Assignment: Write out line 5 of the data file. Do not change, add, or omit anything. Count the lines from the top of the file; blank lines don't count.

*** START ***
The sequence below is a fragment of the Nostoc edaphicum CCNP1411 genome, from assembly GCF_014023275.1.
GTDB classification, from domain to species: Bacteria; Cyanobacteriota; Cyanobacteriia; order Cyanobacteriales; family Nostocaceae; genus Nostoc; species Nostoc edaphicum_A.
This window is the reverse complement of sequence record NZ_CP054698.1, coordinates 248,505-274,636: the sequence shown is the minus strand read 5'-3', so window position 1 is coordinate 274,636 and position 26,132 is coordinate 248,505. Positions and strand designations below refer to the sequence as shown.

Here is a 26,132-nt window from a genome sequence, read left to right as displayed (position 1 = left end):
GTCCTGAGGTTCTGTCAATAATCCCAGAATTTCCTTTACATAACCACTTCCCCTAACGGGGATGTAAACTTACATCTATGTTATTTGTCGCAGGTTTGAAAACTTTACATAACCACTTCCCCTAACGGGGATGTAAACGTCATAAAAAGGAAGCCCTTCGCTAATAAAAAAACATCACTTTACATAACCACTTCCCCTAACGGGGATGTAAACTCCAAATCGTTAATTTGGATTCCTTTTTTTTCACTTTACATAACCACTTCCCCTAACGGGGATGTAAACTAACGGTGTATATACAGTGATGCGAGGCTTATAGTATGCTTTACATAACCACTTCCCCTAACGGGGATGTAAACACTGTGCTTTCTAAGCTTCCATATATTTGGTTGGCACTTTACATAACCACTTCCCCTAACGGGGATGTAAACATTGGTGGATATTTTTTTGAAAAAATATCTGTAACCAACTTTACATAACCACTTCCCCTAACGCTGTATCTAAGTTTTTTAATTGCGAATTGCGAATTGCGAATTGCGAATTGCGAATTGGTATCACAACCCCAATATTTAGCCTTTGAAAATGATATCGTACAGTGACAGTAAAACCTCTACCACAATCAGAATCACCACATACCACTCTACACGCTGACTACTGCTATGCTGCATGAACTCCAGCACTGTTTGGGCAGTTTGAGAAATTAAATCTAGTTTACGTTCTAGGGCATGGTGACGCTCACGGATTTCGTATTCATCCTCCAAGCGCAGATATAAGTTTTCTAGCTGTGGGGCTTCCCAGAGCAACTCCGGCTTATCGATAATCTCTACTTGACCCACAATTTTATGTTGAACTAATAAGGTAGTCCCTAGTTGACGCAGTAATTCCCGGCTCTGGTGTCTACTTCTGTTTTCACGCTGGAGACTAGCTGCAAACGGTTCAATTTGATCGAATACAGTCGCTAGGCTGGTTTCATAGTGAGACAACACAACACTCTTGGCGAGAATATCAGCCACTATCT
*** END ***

GTCCTGAGGTTCTGTCAATAATCCCAGAATTTCCTTTACATAACCACTTCCCCTAACGGGGATGTAAACTTACATCTATGTTATTTGTCGCAGGTTTGAAAACTTTACATAACCACTTCCCCTAACGGGGATGTAAACGTCATAAAAAGGAAGCCCTTCGCTAATAAAAAAACATCACTTTACATAACCACTTCCCCTAACGGGGATGTAAACTCCAAATCGTTAATTTGGATTCCTTTTTTTTCACTTTACATAACCACTTCCCCTAACGGGGATGTAAACTAACGGTGTATATACAGTGATGCGAGGCTTATAGTATGCTTTACATAACCACTTCCCCTAACGGGGATGTAAACACTGTGCTTTCTAAGCTTCCATATATTTGGTTGGCACTTTACATAACCACTTCCCCTAACGGGGATGTAAACATTGGTGGATATTTTTTTGAAAAAATATCTGTAACCAACTTTACATAACCACTTCCCCTAACGCTGTATCTAAGTTTTTTAATTGCGAATTGCGAATTGCGAATTGCGAATTGCGAATTGGTATCACAACCCCAATATTTAGCCTTTGAAAATGATATCGTACAGTGACAGTAAAACCTCTACCACAATCAGAATCACCACATACCACTCTACACGCTGACTACTGCTATGCTGCATGAACTCCAGCACTGTTTGGGCAGTTTGAGAAATTAAATCTAGTTTACGTTCTAGGGCATGGTGACGCTCACGGATTTCGTATTCATCCTCCAAGCGCAGATATAAGTTTTCTAGCTGTGGGGCTTCCCAGAGCAACTCCGGCTTATCGATAATCTCTACTTGACCCACAATTTTATGTTGAACTAATAAGGTAGTCCCTAGTTGACGCAGTAATTCCCGGCTCTGGTGTCTACTTCTGTTTTCACGCTGGAGACTAGCTGCAAACGGTTCAATTTGATCGAATACAGTCGCTAGGCTGGTTTCATAGTGAGACAACACAACACTCTTGGCGAGAATATCAGCCACTATCT